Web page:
His last post of FB. The caps are in the original.
I Always Wanted To Be Known For Doing Something Right....... But My Past Is Stalking Me And My Present Is Haunting Me.
Famous liberal blogger, linking to the NY Daily News:  "NYC tabloid code: 'cold blooded cop hater' = 'a black guy did it.' "

Eric Linsker, who's accused of throwing a garbage can over a railing at a couple of cops is white, a "Harvard-educated English professor" and a poet "from Brooklyn".

Skowski @decentralized "Two NYPD pigs shot. Here’s hoping they don’t make it."
"We’ll see. It’s about what I’d expect in this political climate. Wouldn’t write off the “lumpen”

Rafael Ramos and Wen Jian Liu

Saturday, December 20, 2014

"Kurt Gödel, meet David Addington"
Gödel and the mathematicians' fear of language. repeats, with the original telling of the story.
On September 13, 1971, Oskar Morgenstern recorded the following memory of Kurt Gödel’s 1948 Trenton interview with an official of the Immigration and Naturalization Service (INS).

“[Gödel] rather excitedly told me that in looking at the Constitution, to his distress, he had found some inner contradictions and that he could show how in a perfectly legal manner it would be possible for somebody to become a dictator and set up a Fascist regime never intended by those who drew up the Constitution. I told him that it was most unlikely that such events would ever occur, even assuming that he was right, which of course I doubted. But he was persistent and so we had many talks about this particular point. I tried to persuade him that he should avoid bringing up such matters at the examination before the court in Trenton, and I also told Einstein about it: he was horrified that such an idea had occurred to Gödel, and he also told him he should not worry about these things nor discuss that matter.

Many months went by and finally the date for the examination in Trenton came. On that particular day, I picked up Gödel in my car. He sat in the back and then we went to pick up Einstein at his house on Mercer Street, and from there we drove to Trenton. While we were driving, Einstein turned around a little and said, “Now Gödel, are you really well prepared for this examination?” Of course, this remark upset Gödel tremendously, which was exactly what Einstein intended and he was greatly amused when he saw the worry on Gödel’s face.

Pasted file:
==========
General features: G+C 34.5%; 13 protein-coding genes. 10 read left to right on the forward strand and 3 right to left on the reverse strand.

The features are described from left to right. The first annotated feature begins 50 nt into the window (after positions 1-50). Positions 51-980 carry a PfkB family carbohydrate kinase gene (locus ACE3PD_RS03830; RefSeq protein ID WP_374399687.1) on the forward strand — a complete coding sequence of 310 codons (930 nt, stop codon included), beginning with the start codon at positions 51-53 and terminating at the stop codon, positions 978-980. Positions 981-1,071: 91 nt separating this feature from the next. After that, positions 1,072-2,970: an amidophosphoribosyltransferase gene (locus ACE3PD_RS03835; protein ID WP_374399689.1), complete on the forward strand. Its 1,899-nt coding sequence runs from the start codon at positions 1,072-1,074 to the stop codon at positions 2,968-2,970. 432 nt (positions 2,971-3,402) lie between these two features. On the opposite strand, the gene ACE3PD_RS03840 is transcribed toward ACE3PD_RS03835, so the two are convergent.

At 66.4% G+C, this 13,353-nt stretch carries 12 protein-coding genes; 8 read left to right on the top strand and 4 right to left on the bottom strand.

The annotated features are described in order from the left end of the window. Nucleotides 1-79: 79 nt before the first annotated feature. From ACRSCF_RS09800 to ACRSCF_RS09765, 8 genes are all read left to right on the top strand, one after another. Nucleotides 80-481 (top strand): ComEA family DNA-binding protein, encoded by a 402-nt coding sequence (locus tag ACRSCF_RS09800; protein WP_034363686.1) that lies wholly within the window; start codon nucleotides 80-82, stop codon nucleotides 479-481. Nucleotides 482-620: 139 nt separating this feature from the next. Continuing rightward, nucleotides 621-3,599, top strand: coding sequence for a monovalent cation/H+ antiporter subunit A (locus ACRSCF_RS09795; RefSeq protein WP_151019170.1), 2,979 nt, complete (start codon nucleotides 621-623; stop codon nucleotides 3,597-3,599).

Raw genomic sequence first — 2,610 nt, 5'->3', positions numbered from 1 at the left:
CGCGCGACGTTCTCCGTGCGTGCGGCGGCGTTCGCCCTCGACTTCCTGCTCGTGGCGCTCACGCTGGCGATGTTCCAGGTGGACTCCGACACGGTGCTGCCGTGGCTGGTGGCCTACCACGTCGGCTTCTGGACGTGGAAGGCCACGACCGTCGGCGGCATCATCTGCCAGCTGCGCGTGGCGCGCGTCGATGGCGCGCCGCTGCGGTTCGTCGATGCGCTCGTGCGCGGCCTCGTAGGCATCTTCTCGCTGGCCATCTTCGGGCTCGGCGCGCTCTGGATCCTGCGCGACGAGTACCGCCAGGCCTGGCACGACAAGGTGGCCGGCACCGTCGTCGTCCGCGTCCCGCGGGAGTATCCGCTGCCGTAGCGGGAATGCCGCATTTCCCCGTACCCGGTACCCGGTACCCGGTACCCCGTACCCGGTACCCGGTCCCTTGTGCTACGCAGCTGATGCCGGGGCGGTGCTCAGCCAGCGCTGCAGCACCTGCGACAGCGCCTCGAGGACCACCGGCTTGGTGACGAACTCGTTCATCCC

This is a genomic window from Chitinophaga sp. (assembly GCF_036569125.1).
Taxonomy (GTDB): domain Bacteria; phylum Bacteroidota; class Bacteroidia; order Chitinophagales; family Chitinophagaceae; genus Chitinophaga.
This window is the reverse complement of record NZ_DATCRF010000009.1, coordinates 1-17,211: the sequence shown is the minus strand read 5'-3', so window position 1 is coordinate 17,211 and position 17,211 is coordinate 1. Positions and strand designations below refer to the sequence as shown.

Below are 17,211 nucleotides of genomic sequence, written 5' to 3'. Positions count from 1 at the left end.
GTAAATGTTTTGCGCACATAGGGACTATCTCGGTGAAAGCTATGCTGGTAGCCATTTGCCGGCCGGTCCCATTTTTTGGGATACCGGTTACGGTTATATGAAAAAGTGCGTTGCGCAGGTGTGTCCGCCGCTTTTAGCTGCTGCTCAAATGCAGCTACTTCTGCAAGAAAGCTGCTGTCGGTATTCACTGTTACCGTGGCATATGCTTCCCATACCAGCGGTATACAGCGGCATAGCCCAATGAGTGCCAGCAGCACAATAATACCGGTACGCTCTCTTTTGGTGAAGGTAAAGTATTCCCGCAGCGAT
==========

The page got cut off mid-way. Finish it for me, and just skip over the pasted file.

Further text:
After this remark, Gödel wanted to discuss all sorts of questions relating to the Constitution of the United States and his forthcoming examination. Einstein, how- ever, rather deliberately, turned the conversation around. He told Gödel and me at great length that he had just read a rather voluminous account as to how it came that the Russians adopted the Greek Orthodox religion of Catholicism instead of the Roman Catholic faith.... Gödel did not want to hear any of this but Einstein in his sardonic way insisted on going into incredible details of this entire history, while I was trying to drive through the increasingly dense traffic at Trenton.

When we came to Trenton, we were ushered into a big room, and while normal- ly the witnesses are questioned separately from the candidate, because of Einstein’s appearance, an exception was made and all three of us were invited to sit down together, Gödel, in the center. The examiner first asked Einstein and then me whether we thought Gödel would make a good citizen. We assured him that this would certainly be the case, that he was a distinguished man, etc. And then he turned to Gödel and said, Now, Mr. Gödel, where do you come from?
Gödel: Where I come from? Austria.
The examiner: What kind of government did you have in Austria?